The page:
"If there was any doubt that there was no love lost between Florida state Senate President Mike Haridopolos and former state House Majority Leader Adam Hasner during the Senate race earlier this year, Haridopolos has cleared it up by indicating where his loyalties (don't) lie, now that he has dropped out the Senate race." "Haridopolos: I Won't Be Backing Hasner".

    Political insults

    Bill Cotterell: "The art of the political insult is long lost in Washington, but maybe U.S. Rep. Allen West can revive it." "The art of the political insult".

    This and that

    "New deputy chief for Haridopolos, DJJ reforms, prison privatization, and redistricting".

    GOPers trying to hide Scott

    "Republican National Committee Chairman Reince Priebus said Wednesday that neither Gov. Rick Scott's low approval rating nor the immigration debate will hurt the GOP as it tries to carry crucial Florida in next year's presidential election."

    Scott's approval rating has dipped below 30 percent, which has Democrats citing the governor as a reason not to support the GOP. But Priebus said voters won't care.

    "He's not on the ballot and I don't think that a governor that's been there for two years is going to affect what people think about the direction of our country and who sits in the White House," Priebus said during a conference call with reporters to discuss Florida's role in 2012.

    But he did say another politician who will have only been in office for two years and who also may not be on the ballot could play a role in helping Republicans: Sen. Marco Rubio.

    Rubio, who some speculate could be a potential vice presidential pick, is among several Republican Hispanic politicians Priebus said could excite Latino voters.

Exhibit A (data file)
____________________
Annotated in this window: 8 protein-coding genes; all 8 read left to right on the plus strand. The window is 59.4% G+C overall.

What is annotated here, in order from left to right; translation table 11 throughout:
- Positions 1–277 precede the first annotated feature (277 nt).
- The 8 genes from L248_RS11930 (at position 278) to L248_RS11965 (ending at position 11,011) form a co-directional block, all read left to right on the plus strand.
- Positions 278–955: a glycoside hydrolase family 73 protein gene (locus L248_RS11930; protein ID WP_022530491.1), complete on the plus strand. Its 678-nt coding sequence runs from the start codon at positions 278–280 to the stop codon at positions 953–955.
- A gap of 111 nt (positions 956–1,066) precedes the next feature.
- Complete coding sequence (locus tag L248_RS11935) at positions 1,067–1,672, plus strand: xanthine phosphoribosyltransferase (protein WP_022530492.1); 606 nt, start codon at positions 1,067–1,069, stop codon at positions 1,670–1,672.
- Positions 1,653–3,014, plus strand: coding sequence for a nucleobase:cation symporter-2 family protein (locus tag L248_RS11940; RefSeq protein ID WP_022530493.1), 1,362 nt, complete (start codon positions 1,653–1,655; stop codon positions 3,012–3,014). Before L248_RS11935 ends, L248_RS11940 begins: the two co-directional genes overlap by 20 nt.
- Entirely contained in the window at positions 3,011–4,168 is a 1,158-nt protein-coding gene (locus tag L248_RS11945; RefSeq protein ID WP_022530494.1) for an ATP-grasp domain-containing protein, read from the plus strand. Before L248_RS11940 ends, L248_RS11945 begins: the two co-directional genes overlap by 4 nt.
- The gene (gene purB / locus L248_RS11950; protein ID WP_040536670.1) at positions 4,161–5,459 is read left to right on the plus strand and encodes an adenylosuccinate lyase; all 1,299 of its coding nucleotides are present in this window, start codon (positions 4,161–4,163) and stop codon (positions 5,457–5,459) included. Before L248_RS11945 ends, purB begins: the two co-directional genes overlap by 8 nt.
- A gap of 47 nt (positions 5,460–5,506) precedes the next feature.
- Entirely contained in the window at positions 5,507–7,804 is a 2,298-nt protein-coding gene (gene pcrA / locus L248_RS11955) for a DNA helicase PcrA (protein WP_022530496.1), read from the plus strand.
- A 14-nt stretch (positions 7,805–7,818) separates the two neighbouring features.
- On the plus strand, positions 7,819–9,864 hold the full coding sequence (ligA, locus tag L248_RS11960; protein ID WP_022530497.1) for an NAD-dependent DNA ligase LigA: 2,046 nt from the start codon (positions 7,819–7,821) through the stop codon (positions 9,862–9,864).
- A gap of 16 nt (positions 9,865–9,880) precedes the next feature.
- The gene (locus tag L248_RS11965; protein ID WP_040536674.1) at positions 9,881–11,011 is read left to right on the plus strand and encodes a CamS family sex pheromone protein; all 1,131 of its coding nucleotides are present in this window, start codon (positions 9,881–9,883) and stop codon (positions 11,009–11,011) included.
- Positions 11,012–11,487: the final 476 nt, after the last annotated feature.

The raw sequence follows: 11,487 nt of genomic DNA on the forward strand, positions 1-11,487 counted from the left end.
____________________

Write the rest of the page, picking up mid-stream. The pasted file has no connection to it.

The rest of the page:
"In 2012, factor out Gov. Scott -- it's all Rubio, RNC says".

    Blame the unemployed

    "Florida's jobless workers are facing additional hurdles to qualify for state unemployment compensation. Several new requirements go into effect Monday under a law passed this year to help reduce unemployment taxes paid by businesses." "Florida jobless facing new compensation hurdles".

    Redistricting round-up

    "Round-up of media coverage of redistricting for 7/28". See also "Candidate for state office takes stab at resketching districts" and "Gaetz: Legislature will vote early on new maps".

    RPOFer plans "hit a snag"

    "It didn't take long for Florida's plans for a premier presidential primary spot to hit a snag. The snag: Arizona Gov. Jan Brewer wants to move her state's primary up to Jan. 31." "Early Arizona primary date could upset Florida's hopes".


    "Citizens' Insurance board okays 'staggering' sinkhole rate increases".

    West volunteers to drive

    "A movie clip used to fire up Republicans during a showdown over deficit-reduction sparked an outcry on Wednesday from Debbie Wasserman Schultz and other Democrats."

    Congressman Allen West, a Republican from Plantation, scoffed at her objections.

    "Tell them to get a life," West said in an interview. "We can’t even look at a clip of a movie? Tell them to come up with a plan about this debt ceiling instead of worrying about us looking at the clip of a movie."

    The segment from “The Town” depicts a couple of bank robbers preparing to beat up another character.

    “I need your help,” one robber says. “I can’t tell you what it is, you can never ask me about it later. And we’re going to hurt some people.”

    “Whose car are we gonna take,” the other character replies.

    West stood up at the Republican meeting and said, “I’m ready to drive the car.”
    "Wasserman Schultz decries GOP use of movie clip".

    "Something here does not add up"

    The Saint Petersburg Times editorial board: "Was it leaving or not? That’s the question Hillsborough County needs to answer about a deal to give taxpayer money to a global financial services firm in exchange for keeping its jobs in Tampa. Something here does not add up." "Secrecy, subsidies and spin".